Lizard Range and Flathead Avalanche Forecast
Issued: Apr 16th, 2021 3:00PM
As freezing levels rise, the likelihood for large cornice failures and wet loose avalanches will increase. Start early and plan to be off large slopes before the heat of the day.
Check out the latest Forecaster's Blog for more information on managing current conditions.
FRIDAY NIGHT: Clear / light, northeast wind / alpine low +3 / Freezing level 2600 m.
SATURDAY: Sunny / light southwest wind switching to northwest late afternoon / alpine high temperature +11 / Freezing level 2800 m.
SUNDAY: Cloudy with isolated showers or flurries; 3-9 cm / moderate northeast wind / alpine high temperature +3 / Freezing level dropping to 1400 m through out the day.
MONDAY: Mostly cloudy / light northerly winds / alpine high +3 / freezing level 1800 m.
Naturally triggered wet loose avalanches from size 1-2.5 were reported in the last couple of days.
As freezing levels continue to rise and remain elevated overnight, the likelihood for large cornice failures and wet loose avalanches will increase. Cornice failures could trigger deeply buried weak layers on steep, rocky slopes with a shallow or thin to thick snowpack.
Lingering wind slabs may still be reactive in isolated locations on steep northerly aspects in the alpine that still have dry snow. All other terrain has been undergoing a melt-freeze cycle with successive days of warm sunny weather. Things will be "more melt, less freeze" on Saturday as we do not expect a good overnight recovery.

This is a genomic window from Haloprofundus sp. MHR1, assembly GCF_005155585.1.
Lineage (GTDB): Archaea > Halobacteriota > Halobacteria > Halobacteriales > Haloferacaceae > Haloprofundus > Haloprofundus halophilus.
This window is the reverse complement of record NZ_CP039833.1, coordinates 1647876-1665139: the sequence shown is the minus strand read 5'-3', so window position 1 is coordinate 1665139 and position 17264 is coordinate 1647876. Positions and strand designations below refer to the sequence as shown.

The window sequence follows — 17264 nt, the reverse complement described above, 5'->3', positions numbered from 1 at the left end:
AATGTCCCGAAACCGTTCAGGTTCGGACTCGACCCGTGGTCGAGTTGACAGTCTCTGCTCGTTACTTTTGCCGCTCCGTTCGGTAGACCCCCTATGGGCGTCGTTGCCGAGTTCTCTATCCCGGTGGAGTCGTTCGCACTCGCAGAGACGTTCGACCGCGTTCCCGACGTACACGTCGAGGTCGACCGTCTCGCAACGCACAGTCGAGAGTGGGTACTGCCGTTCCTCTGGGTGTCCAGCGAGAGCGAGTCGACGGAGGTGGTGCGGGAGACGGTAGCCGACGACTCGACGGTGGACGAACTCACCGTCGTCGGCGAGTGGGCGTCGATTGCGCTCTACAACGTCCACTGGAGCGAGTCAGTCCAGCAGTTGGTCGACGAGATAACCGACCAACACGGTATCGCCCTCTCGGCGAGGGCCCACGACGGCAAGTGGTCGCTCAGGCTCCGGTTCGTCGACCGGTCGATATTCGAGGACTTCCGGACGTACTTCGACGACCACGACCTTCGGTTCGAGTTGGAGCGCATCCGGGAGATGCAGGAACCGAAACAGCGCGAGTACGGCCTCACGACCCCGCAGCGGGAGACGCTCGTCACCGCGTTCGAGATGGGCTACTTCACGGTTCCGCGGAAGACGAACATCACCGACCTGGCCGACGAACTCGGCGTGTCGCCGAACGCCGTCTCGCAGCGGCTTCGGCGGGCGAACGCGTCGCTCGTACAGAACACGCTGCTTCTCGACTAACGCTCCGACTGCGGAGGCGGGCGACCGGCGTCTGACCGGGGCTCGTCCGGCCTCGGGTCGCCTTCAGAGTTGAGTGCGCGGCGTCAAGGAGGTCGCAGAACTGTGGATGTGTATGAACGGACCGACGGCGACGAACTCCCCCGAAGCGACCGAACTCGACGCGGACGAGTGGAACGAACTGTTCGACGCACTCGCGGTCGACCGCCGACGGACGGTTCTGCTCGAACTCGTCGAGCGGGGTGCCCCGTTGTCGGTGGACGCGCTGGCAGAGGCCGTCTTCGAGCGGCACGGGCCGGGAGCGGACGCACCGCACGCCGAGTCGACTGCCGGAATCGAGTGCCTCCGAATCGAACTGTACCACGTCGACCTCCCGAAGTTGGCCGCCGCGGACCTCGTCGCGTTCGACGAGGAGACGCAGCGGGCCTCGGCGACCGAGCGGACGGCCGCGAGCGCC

Strong solar radiation and warming will trigger more wet loose avalanches on Saturday as the snow loses cohesion. Cornices are large and fragile. Cornice falls could trigger avalanches on the slopes below.
The snowpack is overall strong and settled, although intense warming could potentially weaken deeper layers in steep, rocky terrain with a shallow or thin to thick snowpack.
The snow line is slowly creeping up the mountains, making some access areas snow-free.
Glide cracks releasing as full depth glide slab avalanches become more common in the spring and are extremely difficult to predict. Best practice is to avoid slopes with glide cracks.
Terrain and Travel
- Extra caution is needed around cornices under the current conditions.
- Minimize overhead exposure; avalanches triggered by warming or cornice fall may be large and destructive.
- As surface loses cohesion due to melting, loose wet avalanches become common in steeper terrain.
- Back off slopes as the surface becomes moist or wet with rising temperatures.
Strong solar radiation and warming may trigger the large cornices that hang over ridge lines. Cornice falls are a hazard on their own, but could also trigger avalanches on the slopes below.
Aspects:North, North East, East, South East, North West.
With potential for no overnight refreeze, expect natural and human triggered wet loose avalanches on a variety of aspects and elevations. Danger will be greatest on steep sun exposed slopes.
The more the snowpack warms-up and weakens, the more conservative you'll want to be with your terrain selection. Wet loose avalanches can entrain a lot of snow and cross elevation bands..
Aspects:East, South East, South, South West, West.
Valid until: Apr 17th, 2021 4:00PM
The latest forecast danger ratings, broken down to elevation. See how an elevation is trending.